Figure 15. The Examples of RTPP instructions for the GPP (reproduced with permission from J. Histochem. Cytochem. , 1974). The Pi refers to a 3x3 pixel neighborhood that would be tessellated through the entire image. The GPP instructions [A HREF="#TR-22">TR-22] could be compiled by the GPPASM [A HREF="#TR-16">TR-16] assembler program running on the PDP8e and then loaded into the GPP instruction memory. A debugger for the GPP was DDTG that ran on the PDP8e [A HREF="#TR-2">TR-2] but controlled the GPP and buffer memories. We had also been evaluating collaborating on the construction of a MAINSAIL(R) compiler to generate GPP assembly code so we could program the RTPP in a SAIL-like language.
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Another of the projects Lew and I were also working on was the construction of a 3D brain atlas of an anolus lizard brain using aligned microtomed serial-section images. (Some of the goals for that project were similar to that of the National Library of Medicine's Visible Human. However, this was well before adequate computer technology and resources were available to implement such an atlas.) We wrote a PDP8e program to move the optical microscope stage in (X,Y) while keeping the center of the brain in the scanned visual center of the image field as we switched slides in a series of microtomed serial sections (the Z-axis control was not used in this operation). Each centered image could then be captured and saved as a disk file. The next section visible on the TV camera was compared with the image previously captured and stored in the image buffer memory. This procedure was iteratively repeated with subsequent slides to capture a sequence of aligned serial sections from a set of slides. The buffer memory data was saved at each point on 9-track magnetic tape. (This alignment software subsequently led to our involvement with 2D electrophoretic gels analysis [discussed below].) The set of serial sections could then be re-accessed sequentially to step through the brain slices centered at the selected point. We could generate movie loops with the BMON2 software to move virtually up and down through the serial sections at various frame rates. Because we could store sixteen 256x256 images in the buffer memory, the loops could have up to 16 sections and allowed us to visualize the 3D structure of part of the brain.
Figure 17. (Left) Boundary trace transform (BTT) of 233 images of 15-second interval scans of a single living P388D1 macrophage-like cell (left) (reproduced with permission from Environmental Health Perspectives, 1980 ). The boundaries for this set of images were traced by hand using a graphics tablet connected to the RTPP. The BTT is a 2D boundary frequency histogram where darker (higher frequency) pixels indicate boundaries of the cell that are more adherent to the glass slide and have less motility. BMON2 captured the set of images data and double buffered them to 9-track magnetic tape, with a 15-second image-sampling interval between scans. (Right) Illustration of a single cell captured by the RTPP using differential interference optics. The algorithm is described in several papers [8, 9]. Movies were made on the RTPP of a subsequence of 16 of the images in which you could see the cell trying to ingest the fiber, the fiber breaking through the other side of the cell (membrane), and then the cell backing up to try to reingest that part of the fiber, etc. These images allowed us to create a probability distribution of adhesion strength for boundary points of amoeboid cells. Points with low probability would flutter and extend. Looking at individual boundaries would not reveal this type of information; it was the ability to integrate large quantities of data that allowed these patterns to be detected. This was the way we thought the system should have been used - finding interesting results when no other method for doing so was possible.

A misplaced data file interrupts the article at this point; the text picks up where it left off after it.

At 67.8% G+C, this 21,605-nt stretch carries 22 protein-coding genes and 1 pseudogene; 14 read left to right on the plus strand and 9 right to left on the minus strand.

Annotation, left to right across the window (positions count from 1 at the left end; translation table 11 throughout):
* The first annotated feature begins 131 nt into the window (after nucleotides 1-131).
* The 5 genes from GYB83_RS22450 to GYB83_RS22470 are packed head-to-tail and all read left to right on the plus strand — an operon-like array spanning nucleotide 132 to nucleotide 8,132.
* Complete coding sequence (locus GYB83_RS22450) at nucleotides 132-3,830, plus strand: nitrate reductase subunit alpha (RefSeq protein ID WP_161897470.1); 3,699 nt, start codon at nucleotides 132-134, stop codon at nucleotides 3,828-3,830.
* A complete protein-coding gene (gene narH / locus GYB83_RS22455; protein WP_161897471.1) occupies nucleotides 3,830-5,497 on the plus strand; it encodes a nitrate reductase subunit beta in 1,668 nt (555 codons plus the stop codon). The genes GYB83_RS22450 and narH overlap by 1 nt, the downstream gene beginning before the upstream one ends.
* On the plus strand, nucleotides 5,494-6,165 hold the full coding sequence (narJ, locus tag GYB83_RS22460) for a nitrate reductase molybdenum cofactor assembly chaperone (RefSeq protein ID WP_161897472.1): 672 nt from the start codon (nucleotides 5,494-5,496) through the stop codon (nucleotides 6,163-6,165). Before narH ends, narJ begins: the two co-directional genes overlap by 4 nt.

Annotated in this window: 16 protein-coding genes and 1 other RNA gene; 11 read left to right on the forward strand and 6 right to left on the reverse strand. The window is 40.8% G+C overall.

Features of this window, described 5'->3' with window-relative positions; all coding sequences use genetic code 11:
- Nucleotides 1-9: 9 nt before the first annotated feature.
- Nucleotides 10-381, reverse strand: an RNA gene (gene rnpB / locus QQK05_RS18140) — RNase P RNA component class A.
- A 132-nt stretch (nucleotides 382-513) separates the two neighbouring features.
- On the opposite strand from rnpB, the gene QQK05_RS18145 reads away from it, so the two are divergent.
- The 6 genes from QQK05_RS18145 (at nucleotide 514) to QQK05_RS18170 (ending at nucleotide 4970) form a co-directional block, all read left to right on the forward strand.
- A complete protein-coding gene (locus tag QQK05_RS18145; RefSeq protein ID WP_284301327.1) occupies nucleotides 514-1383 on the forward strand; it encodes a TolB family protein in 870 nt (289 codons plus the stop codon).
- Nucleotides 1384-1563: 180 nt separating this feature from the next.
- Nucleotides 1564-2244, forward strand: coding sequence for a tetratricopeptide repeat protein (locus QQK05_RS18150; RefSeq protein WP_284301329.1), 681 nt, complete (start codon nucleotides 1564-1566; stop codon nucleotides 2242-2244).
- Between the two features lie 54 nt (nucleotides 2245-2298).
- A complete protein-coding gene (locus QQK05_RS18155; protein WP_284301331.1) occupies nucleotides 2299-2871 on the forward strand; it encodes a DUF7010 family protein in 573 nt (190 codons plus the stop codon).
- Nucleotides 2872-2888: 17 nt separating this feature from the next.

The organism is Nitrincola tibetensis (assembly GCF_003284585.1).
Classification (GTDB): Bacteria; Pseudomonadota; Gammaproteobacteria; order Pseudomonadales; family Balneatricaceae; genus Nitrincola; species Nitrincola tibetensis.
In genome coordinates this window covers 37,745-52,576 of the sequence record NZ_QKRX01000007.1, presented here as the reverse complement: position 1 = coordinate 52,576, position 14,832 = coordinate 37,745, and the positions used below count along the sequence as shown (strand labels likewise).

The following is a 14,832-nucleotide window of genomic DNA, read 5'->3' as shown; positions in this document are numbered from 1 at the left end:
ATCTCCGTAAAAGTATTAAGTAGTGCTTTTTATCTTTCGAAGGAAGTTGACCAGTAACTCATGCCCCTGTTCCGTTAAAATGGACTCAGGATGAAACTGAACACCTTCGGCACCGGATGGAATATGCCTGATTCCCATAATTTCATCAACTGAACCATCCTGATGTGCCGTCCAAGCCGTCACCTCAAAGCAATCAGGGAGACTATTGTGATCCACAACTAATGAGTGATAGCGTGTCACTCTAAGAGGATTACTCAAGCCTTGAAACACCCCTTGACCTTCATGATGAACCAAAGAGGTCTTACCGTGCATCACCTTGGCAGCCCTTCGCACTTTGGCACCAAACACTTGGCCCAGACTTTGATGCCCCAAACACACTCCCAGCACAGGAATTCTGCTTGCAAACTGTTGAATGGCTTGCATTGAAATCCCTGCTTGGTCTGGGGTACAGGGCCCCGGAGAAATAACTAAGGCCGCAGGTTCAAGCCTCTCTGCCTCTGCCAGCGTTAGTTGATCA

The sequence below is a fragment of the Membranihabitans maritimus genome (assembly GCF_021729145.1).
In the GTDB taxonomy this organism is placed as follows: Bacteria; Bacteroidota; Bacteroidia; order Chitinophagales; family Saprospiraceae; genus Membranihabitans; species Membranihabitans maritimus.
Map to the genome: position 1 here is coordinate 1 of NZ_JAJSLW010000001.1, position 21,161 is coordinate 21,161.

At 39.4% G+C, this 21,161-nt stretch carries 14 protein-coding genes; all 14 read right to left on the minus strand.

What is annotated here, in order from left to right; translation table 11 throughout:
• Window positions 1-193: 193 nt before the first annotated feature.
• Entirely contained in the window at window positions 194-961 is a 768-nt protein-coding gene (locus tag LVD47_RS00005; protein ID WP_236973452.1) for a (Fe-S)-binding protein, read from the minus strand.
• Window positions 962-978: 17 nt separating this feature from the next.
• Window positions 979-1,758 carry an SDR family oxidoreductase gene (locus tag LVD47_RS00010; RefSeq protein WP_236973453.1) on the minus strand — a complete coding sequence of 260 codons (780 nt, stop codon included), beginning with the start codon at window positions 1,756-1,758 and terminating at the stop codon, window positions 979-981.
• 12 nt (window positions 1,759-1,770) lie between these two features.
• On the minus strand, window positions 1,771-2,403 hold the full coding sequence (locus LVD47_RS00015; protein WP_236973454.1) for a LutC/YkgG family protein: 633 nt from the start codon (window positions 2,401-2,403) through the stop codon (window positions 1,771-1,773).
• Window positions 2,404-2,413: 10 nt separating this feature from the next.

The FLICKER software allowed users to measure spots as a set of (X,Y) image positions and integrated-densities for each sample. We manually recorded this data for later analysis, manually defining spots to be corresponding if they aligned well with FLICKER.
Figure 18. This was the alternative image acquisition setup. (Reproduced from a figure with permission from a reprint from Environmental Health Perspectives, 1980 .) A high-quality uniform illumination Aristo light box and Quantimet Vidicon TV camera were used for non-microscope images. A gel autoradiograph, wet 2D gel, electron micrograph, or other transparent sample object was placed on the light box and scanned using the RTPP/Vidicon camera. A NBS standard neutral density step wedge was placed on the bottom of the scan area. This was captured along with the image and was used to calibrate the grayscale pixel data to optical density using a piecewise linear curve fitting algorithm (see  for an example). As an aside, the electronics workbench area in the background was where many of the local RTPP electronics assembly was performed in the Park Building.
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